Ever heard of a Cork City bar called Mallpractice?
No, you haven’t.
But you could have been sipping your G&Ts there instead of at Electric on the South Mall if its owner Ernest Cantillon had gone with his original choice.
Shakespeare wondered whether a rose by any other name would smell as sweet; we’ve been pondering the same when it comes to some of Cork’s best known businesses.
According to professional naming company Lexicon, responsible for naming brands such as Subaru’s Outback SUV, Febreze and Apple’s Powerbook, the best names inspire intrigue and curiosity.
Their advice? “The single most important value of a name is its storytelling ability. And to tell a good story, you must do three things; Get their attention. Make it interesting. Tell them something new.”
We asked seven creatively named Cork businesses to explain the thinking behind their decision:
“We were under pressure to register the business to sign the lease in the building so we were throwing names out there but nothing was sticking.” recalls Alex Bruce, Director, SOMA.
“Then a song came up on my Spotify called Soma; I thought it read well and sounded punchy so I looked it up and one of its many meanings is an ancient Vedic ritual where you sacrifice an intoxicating beverage made from a plant to the gods – a drink of the gods, you might say! Coffee being intoxicating somewhat and made from a plant, I thought it made sense.”
2. THE IVORY TOWER (now closed)
“Restaurant naming is paradoxically fun and serious – you want customers to connect the name with their desire.”says Seamus O’Connell, owner and head chef at Cork’s iconic Ivory Tower restaurant (now closed).
“It’s always a challenge, somewhat like naming a child as it sticks for life!
“The Ivory Tower I chose over Rapunzel’s in the end, it’s meant to conjure images of being above and outside of common aspirations. You must remember it was the early Nineties – I’ve considered ditching the name over the last years for its connotations to the odious ivory trade but it’s just too iconic at this stage.”
“Fellini’s is the oldest tearoom in Cork and it was originally a tearoom off the side of the Pavilion Cinema.” says the Carey’s Lane cafe’s social media manager Aisling Reardon.
“The Pavilion Cinema opened in 1921. In keeping with its location and with the customers that would be coming from the cinema, Fellini’s was named after the famous Italian director; Federico Fellini who directed the world famous ‘La Dolce Vita’.”
4. REPUBLIC OF WORK
“The story is a strange one.” says Donal Cahalane, CEO of South Mall co-working space Republic of Work.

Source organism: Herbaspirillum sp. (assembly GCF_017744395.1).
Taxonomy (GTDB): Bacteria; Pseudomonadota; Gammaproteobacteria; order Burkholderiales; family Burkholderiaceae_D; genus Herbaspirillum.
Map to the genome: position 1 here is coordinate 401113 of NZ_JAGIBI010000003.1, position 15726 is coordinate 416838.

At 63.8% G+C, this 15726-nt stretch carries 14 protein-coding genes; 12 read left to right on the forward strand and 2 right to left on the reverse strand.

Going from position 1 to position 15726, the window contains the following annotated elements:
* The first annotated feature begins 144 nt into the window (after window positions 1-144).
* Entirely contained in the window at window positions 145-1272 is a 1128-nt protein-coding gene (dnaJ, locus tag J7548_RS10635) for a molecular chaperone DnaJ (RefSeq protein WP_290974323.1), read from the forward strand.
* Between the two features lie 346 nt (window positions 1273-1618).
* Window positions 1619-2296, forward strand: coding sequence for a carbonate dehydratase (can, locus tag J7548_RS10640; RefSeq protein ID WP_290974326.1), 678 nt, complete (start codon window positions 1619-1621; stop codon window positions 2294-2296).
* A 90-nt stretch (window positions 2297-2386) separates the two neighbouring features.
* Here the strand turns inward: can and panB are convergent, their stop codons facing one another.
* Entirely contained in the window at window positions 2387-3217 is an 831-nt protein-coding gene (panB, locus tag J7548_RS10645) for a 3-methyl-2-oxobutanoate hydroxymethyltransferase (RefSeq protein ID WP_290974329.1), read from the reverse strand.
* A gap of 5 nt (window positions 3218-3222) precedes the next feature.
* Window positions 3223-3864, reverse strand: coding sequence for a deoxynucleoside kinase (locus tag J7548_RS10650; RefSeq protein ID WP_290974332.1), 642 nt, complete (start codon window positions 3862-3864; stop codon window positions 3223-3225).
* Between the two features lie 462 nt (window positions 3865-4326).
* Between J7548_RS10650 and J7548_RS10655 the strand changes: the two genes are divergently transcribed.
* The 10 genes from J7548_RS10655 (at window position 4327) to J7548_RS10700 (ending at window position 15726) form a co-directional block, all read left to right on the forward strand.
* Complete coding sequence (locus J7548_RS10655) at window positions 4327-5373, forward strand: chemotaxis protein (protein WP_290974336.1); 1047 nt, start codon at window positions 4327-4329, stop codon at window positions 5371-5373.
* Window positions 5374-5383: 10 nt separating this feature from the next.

“I actually came up with the name over Easter Weekend 2016 during the Easter Rising celebrations. I had been reading up all year on all the huge changes that are coming in modern workspaces, a revolution in how we work, basically.
“Somehow that connected with the proclamation and the idea of the formation of the Republic of Ireland and hey presto, we had a name!
“The fact that we were setting up our first space in the People’s Republic of Cork didn’t hurt either!”
“Electric was originally going to be called Mallpractice – obviously a play on Malpractice.” says publican Ernest Cantillon.
“As our opening date approached, we went cold on the name – I never like the idea of naming a place after something negative, even if it’s in jest.
“People always ask and sometimes we have some fun with the answer. We’ve told some tourists that it was the first building in the city to get electricity, and others that it was hit so many times by lightning over the years we called it Electric.
“The real reason is more mundane. I always liked the expression ‘an electric atmosphere’ and that was the kind of buzzy vibe we were going for. The people who originally built it were called O’Sheas and they ran a business from the building called O’Sheas Electrical so that was a nice tie-in.”
6. GOOD DAY DELI
“The name Good Day Deli originated in the Cook Islands, when we spent the year there in 2015 and started to focus on planning our cafe.” says deli owner Clare Condon.
“’Good Day Deli” felt right from the moment we thought about it. Although it is very simple, it has meaning behind it and represents both the experience we offer and the ethos we operate by.”
7. THE RAVEN
“The Raven name originates with Viking chiefs and Scandinavian rulers from the 9th, 10th and 11th Centuries.” says Sean Daly.
“Such chiefs used Norse artwork banners featuring a raven bird outline. Scholars suggest the Raven Flag was a symbol of Odin from Norse mythology and used to strike fear into enemies using the significance of Odin and his ravens: ‘Two ravens sit on Odin’s shoulders, and bring to his ears all that they hear and see.’
“The first Viking encounter in Cork occurred in 820 when its great monastery was attacked and the South Gate Bridge Settlement was erected in 846. It wasn’t until then that the other Viking settlements occurred; Shandon Street, The South Gate Bridge and the Middle Parish of South Main Street were the three primary settlements of that time.”